The variations are underlined by prize-winning Wolverhampton butcher, Michael Kirk. “I base my recipe on the traditional Melton Mowbray-style pie, which doesn’t use cured meat like most Yorkshire pies,” he says. “You wouldn’t roast pork and expect it to come out pink, and mine looks much more like roast pork, a greyish colour. But it’s all down to personal taste. That’s just how we like them here.”

With this week’s championship in the offing, I joined the society’s regulars at their tasting at the Old Bridge. What, I wanted to know makes their ideal pork pie? “Well, for a start it shouldn’t come out of a fridge,” says the society’s chairman, Kevin Booth, a lorry driver. At a stroke, that rele­gates most of the pies produced com­mercially in Britain. Because only a pie that is freshly made and quickly sold in that happy state has no need of the fridge storage that produces the chilly, leaden brick that is all most of us know of a British pork pie.

Kevin sets out the key criteria for the ideal pie: “We look for freshness, the pastry should be crisp and the pie should be served at room temperature. The meat should be chunky, lean but with some fat not too much, though. The jelly should be seasoned like the gravy in a meat pie.”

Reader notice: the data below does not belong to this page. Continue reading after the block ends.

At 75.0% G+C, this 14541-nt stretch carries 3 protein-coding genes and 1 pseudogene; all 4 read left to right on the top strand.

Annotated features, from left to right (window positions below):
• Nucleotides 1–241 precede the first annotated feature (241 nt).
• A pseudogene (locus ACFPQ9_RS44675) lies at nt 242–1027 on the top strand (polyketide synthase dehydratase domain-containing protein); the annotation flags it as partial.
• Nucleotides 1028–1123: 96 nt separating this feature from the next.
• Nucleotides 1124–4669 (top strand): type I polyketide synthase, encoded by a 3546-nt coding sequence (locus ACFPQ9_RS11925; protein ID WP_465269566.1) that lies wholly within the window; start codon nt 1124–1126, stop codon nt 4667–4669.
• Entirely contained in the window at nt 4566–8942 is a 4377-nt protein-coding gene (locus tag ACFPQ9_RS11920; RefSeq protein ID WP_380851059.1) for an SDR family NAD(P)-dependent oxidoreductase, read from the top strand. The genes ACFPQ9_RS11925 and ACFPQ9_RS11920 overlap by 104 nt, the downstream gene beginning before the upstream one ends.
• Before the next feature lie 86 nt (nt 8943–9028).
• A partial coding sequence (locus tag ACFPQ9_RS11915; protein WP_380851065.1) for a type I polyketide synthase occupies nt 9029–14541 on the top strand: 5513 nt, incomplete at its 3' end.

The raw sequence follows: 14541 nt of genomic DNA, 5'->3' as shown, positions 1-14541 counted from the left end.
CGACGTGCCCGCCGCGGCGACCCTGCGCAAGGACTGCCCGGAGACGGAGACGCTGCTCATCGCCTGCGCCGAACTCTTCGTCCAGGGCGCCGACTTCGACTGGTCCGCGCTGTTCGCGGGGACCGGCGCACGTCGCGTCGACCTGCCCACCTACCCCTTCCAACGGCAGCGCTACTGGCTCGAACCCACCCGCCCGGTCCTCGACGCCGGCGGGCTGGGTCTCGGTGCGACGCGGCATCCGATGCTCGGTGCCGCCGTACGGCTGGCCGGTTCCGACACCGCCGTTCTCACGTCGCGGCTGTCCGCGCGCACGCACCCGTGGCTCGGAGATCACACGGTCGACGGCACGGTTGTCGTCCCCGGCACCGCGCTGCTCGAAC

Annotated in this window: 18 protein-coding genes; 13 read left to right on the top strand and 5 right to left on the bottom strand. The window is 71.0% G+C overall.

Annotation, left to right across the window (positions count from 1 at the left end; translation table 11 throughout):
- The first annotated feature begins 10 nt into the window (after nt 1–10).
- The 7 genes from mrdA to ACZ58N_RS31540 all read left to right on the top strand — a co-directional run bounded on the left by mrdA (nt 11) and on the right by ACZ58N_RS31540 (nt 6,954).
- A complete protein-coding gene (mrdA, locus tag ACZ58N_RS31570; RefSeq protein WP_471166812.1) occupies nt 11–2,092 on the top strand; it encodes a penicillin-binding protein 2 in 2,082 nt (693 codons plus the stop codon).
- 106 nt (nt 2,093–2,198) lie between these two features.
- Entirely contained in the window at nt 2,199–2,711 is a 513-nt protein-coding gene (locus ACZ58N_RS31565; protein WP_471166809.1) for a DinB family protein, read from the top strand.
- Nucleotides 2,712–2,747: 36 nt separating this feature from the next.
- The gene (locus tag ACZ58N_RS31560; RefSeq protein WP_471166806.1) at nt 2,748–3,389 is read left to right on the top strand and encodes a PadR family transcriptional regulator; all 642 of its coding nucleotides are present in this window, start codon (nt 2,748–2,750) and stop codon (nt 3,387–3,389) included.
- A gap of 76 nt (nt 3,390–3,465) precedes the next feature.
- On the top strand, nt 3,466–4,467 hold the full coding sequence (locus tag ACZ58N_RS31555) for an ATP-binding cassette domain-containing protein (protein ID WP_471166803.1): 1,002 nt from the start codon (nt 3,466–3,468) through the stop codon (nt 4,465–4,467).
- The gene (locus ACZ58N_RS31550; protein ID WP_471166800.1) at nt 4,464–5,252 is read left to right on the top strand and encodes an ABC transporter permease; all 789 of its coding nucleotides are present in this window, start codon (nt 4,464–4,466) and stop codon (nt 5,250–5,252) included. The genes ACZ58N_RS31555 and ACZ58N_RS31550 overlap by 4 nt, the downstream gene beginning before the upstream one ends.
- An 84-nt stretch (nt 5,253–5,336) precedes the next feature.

And the taste? “It should be hammy,” says Charnley. “Each maker has its own secret spices, but you should at least be able to taste salt and pepper. Supermarket pies are no good at all. They make the pastry very short to extend the shelf life, and that means they can’t compete with a local, freshly made pie.”

Other suggestions on what make a good and bad pie come from around the table. “Presentation is very important because it gets you in the right frame of mind,” says Stuart Booth, this evening’s fetcher.

Then to the serious discussion of Booth’s fetch. “They were heavy, a real man’s pie,” says Bob Letven, another founder member. “There was lots of jelly, it was very well filled, one of the nicest I’ve had in a long time.” He gives the pie eight out of 10.

“These are the first pies for ages that look like they’ve all been cooked on the same shelf at the same time,” says Mark Travis. “They had good meat, with a nice bit of after burn.”

The fetcher’s privilege of passing the final verdict went to Booth. “It was a full pie with lots of jelly, full of meat, a championship-winning pie, it was fantastic.” He reveals his fetch has come from defending national pork pie champion Hinchliffe’s of Netherton, near Huddersfield. The pies rate an average of 7.9 and easily avoid the fate of some less well ­favoured fetches, which have been cast under the old bridge and into the swirling waters of the River Ryburn.

The Guardian 24/03/04 (Pictures: Peter Cossins)